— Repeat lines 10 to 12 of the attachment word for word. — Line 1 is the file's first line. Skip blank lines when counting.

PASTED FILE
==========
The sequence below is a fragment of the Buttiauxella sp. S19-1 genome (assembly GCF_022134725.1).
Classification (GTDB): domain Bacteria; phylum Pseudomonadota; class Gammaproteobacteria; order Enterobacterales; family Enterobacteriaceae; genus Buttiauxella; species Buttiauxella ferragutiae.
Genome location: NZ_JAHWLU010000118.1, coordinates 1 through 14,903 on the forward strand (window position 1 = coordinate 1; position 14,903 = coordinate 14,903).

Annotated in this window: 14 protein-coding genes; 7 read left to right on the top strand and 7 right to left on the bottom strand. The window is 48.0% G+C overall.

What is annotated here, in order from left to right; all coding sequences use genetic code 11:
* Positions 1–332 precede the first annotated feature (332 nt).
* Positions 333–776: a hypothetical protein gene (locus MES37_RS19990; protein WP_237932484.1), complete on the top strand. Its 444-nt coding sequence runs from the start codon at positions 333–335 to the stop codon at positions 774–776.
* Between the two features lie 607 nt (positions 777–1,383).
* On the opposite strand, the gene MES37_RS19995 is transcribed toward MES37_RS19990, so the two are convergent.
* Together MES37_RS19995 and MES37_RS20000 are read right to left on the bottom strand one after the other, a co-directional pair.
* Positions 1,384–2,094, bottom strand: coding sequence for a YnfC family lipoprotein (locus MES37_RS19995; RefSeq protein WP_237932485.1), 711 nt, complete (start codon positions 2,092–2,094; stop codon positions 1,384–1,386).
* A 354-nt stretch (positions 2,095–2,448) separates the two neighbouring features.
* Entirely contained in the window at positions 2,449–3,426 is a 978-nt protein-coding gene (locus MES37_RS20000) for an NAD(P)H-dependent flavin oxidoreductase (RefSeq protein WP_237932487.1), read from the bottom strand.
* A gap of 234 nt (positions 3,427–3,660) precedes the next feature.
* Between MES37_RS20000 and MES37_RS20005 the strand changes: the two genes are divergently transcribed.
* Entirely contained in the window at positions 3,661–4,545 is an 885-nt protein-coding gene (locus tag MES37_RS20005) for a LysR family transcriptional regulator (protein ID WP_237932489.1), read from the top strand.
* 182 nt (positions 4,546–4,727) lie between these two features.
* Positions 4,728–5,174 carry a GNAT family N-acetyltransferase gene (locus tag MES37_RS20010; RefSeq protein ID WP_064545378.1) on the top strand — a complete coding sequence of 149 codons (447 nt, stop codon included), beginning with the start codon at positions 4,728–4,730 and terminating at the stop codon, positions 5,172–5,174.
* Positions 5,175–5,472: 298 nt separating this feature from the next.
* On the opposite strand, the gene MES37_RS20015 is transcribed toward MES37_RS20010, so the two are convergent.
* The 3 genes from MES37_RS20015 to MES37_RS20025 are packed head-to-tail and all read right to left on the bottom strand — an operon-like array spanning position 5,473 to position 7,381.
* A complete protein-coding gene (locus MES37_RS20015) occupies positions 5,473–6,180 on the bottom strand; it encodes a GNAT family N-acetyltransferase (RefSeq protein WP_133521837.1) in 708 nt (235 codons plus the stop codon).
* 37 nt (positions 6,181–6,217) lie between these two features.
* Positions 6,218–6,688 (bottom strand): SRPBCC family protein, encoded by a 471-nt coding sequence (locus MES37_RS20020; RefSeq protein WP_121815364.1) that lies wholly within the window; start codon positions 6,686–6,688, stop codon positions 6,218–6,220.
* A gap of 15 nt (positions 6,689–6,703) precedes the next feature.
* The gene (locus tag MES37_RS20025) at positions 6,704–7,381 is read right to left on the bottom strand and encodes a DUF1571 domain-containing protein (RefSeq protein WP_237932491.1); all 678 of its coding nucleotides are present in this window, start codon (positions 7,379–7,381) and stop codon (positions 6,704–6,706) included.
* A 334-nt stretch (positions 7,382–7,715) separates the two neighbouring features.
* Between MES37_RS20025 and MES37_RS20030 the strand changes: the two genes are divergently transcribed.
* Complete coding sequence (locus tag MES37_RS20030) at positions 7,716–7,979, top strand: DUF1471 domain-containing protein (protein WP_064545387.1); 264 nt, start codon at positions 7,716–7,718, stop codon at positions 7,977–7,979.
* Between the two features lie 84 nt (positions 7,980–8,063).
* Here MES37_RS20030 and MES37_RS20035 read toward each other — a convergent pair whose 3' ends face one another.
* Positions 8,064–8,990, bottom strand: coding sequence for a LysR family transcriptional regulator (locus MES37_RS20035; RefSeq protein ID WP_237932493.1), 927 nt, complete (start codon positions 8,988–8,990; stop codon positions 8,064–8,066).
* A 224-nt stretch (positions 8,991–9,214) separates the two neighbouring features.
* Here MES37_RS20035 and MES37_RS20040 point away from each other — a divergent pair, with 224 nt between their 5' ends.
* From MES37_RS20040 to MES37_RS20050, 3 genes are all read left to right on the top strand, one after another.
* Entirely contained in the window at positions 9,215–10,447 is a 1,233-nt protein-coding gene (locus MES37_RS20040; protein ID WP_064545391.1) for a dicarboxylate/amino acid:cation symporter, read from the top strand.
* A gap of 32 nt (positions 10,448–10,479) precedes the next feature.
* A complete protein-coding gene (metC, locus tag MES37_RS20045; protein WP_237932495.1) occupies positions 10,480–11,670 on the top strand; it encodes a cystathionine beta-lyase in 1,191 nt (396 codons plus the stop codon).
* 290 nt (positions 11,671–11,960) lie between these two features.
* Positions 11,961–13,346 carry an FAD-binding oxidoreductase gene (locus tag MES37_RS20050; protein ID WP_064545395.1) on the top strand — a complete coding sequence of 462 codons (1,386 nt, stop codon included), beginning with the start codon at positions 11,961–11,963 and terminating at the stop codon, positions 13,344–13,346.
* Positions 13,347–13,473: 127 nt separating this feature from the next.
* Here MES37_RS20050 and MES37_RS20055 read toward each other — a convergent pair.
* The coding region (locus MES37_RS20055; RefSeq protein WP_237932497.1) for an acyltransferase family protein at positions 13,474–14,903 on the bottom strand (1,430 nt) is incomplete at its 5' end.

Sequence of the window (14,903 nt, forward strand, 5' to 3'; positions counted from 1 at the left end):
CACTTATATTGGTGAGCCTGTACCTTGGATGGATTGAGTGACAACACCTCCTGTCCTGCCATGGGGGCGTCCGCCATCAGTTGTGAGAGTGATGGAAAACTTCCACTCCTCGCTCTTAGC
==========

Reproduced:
* Together MES37_RS19995 and MES37_RS20000 are read right to left on the bottom strand one after the other, a co-directional pair.
* Positions 1,384–2,094, bottom strand: coding sequence for a YnfC family lipoprotein (locus MES37_RS19995; RefSeq protein WP_237932485.1), 711 nt, complete (start codon positions 2,092–2,094; stop codon positions 1,384–1,386).
* A 354-nt stretch (positions 2,095–2,448) separates the two neighbouring features.